Families and staff from Fletcher Elementary School partnered with the ECHO Leahy Center for Lake Champlain on May 11 to take on the role of environmental stewards in support of the threatened lake sturgeon.
During a virtual science, technology, engineering and math (STEM) evening event, participants from the school connected virtually with an environmental educator from ECHO to learn about the monstrous creatures of the deep and some unconventional efforts being used to protect and rehabilitate the species’s population. The evening’s event was coined, Fish Assist.
“The lake sturgeon is the coolest fish ever,” third grader William Nadeau said. “It can get really, really big and it looks just like a dinosaur. I was very disappointed to learn about how it is threatened and how people are doing things that could result in it not being around forever.”
Lake sturgeon are listed as threatened in 19 of the 20 states in which they live, according to the U.S. Fish and Wildlife Service. They are freshwater fish living in North America from the Hudson Bay through the Mississippi River drainage. Lake sturgeon can live for up to 150 years and grow to be more than nine feet in length and weigh 300 pounds. Over-harvesting and a loss of habitat as a result of the creation of dams are the primary reasons for the species’ declining population. Like its prehistoric ancestors, the lake sturgeon’s rows of spiny armored plates called scutes resemble dinosaurs from long ago. The species lives in Vermont in Lake Champlain and several rivers including the Winooski, Missisquoi, Lamoille and Otter Creek.
Prior to the event, students learned about the lake sturgeon through readings and videos in their classrooms, including a virtual visit to the sturgeon tank at ECHO. They were sent home with an engineering activity kit that they used during the event.
“After we learned more about the lake sturgeon, we were challenged to use a variety of materials like a balloon and popsicle sticks to create a fish cannon that could help a lake sturgeon make its way over a dam and go upriver to spawn,” Nadeau said. “Dams made by humans sometimes prevent them from getting upstream and that is reducing their population.”
While the fish cannons created by students are not exactly like those used in real life, the concept is similar. Several supports, such as fish ladders – tiered layers of “stairs” that help sturgeon get over a dam – and small water-powered chutes, are all being used to ease the migration. Fletcher teachers facilitated virtual breakout sessions with students as they used their materials in a variety of ways to design and share their fish cannons.
Fletcher families have a very special connection to the lake sturgeon. When ECHO added lake sturgeon to their aquarium collection, they were transported across the country from the Wisconsin Sea Grant Institute in Milwaukee to the ECHO Leahy Center by Fletcher resident Bob Lesnikoski.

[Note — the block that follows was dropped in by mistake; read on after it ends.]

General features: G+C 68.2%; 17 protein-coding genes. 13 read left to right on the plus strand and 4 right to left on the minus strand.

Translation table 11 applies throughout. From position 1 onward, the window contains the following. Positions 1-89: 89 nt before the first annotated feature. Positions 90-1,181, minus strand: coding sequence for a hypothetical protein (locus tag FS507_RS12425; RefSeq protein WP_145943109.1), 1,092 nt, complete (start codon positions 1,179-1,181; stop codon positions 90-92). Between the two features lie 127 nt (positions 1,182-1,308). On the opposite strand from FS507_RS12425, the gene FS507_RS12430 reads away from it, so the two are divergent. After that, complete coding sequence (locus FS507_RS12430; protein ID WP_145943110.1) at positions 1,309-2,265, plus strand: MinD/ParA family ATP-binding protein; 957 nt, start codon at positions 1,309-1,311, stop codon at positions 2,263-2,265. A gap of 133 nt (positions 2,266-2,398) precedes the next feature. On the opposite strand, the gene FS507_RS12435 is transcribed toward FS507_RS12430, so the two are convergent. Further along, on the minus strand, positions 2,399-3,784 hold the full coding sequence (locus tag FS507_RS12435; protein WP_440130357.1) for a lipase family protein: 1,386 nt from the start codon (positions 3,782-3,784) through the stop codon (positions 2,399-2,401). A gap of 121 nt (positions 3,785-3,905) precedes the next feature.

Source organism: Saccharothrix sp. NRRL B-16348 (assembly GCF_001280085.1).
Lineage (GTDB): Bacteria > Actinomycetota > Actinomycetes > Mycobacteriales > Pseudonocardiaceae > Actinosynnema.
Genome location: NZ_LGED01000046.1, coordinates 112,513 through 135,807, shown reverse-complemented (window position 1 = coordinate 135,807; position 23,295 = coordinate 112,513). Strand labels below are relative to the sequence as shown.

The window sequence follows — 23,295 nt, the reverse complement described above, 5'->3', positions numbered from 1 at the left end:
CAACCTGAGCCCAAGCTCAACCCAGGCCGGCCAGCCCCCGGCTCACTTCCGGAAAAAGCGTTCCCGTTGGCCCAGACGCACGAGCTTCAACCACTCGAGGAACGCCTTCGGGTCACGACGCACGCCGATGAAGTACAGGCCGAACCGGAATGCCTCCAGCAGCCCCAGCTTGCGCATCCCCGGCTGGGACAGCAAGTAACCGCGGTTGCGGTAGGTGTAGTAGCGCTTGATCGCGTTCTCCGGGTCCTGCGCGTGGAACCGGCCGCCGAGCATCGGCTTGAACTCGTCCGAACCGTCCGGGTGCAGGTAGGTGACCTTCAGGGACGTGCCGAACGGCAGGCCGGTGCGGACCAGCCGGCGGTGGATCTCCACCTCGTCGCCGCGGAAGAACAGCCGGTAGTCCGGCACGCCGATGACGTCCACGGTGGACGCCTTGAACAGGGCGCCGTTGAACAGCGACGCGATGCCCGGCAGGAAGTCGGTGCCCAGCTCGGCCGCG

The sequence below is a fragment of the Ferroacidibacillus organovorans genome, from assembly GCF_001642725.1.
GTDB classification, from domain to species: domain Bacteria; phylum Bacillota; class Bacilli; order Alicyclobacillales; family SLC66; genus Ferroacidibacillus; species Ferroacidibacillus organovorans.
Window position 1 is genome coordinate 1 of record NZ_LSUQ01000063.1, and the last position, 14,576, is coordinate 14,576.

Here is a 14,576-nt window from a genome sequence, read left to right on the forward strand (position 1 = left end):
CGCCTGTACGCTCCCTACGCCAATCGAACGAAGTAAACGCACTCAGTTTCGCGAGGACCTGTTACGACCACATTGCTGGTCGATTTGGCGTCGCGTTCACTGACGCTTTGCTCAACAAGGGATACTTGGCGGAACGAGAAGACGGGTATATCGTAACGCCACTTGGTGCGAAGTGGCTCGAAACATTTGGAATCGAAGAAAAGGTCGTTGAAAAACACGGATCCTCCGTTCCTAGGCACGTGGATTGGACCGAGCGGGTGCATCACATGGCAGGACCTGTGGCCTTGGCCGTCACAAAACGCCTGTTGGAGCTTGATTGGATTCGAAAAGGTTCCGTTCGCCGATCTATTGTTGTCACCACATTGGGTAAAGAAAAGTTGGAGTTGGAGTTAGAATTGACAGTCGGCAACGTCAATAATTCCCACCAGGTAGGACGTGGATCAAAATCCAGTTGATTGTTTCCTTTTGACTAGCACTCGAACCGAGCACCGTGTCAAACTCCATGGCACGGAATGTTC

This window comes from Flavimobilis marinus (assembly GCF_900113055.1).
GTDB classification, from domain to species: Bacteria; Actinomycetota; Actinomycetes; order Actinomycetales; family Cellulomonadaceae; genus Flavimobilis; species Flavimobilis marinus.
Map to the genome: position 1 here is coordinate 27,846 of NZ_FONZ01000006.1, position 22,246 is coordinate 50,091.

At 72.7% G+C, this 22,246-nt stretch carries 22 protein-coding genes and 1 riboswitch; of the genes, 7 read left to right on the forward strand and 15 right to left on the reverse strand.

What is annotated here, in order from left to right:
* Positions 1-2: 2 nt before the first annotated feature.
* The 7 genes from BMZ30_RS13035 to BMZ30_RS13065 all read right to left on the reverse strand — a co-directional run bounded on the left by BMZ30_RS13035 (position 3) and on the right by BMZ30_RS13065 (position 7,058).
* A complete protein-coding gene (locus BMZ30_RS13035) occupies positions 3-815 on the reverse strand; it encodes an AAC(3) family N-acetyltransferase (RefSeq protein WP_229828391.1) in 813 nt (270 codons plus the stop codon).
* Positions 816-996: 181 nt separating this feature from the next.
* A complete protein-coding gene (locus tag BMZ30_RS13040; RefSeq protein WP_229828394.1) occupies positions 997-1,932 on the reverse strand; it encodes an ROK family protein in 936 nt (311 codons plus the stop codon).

“Events like this really empower our students to think responsibly about their own actions and how those behaviors impact the natural world,” second grade teacher Kathleen Pellegrino said. “For most of our students, this opportunity not only introduced a new and exciting animal to their learning, but it also offered an opportunity for students to be creative problem-solvers, to create solutions that might fail and then to improve upon those. That’s the beauty of the engineering design process.”
“It’s like that old saying, if at first you don’t succeed, try, try again,” Nadeua said. “The engineering design process is a chance to make mistakes and learn from them. My fish cannon design didn’t work at first, but I improved it and then it was great.”
In addition to the engineering design kit students used to support sturgeon migration, students also received a butterfly migration kit to use following the event. The event and kits were funded in part by a grant from ECHO.
“One of the greatest privileges of teaching is to help students see and understand the world beyond the four walls of the classroom,” third grade teacher Tracey Godin said. “Particularly during the past year, we’ve learned to reimagine our use of technology in new and exciting ways, including events like this one, that become easily accessible to families right from their living rooms.”
“I learned so much from this experience, Nadeau said. “I learned that I can help these amazing creatures to survive and that you’re never too young to be an engineer who lends a hand.”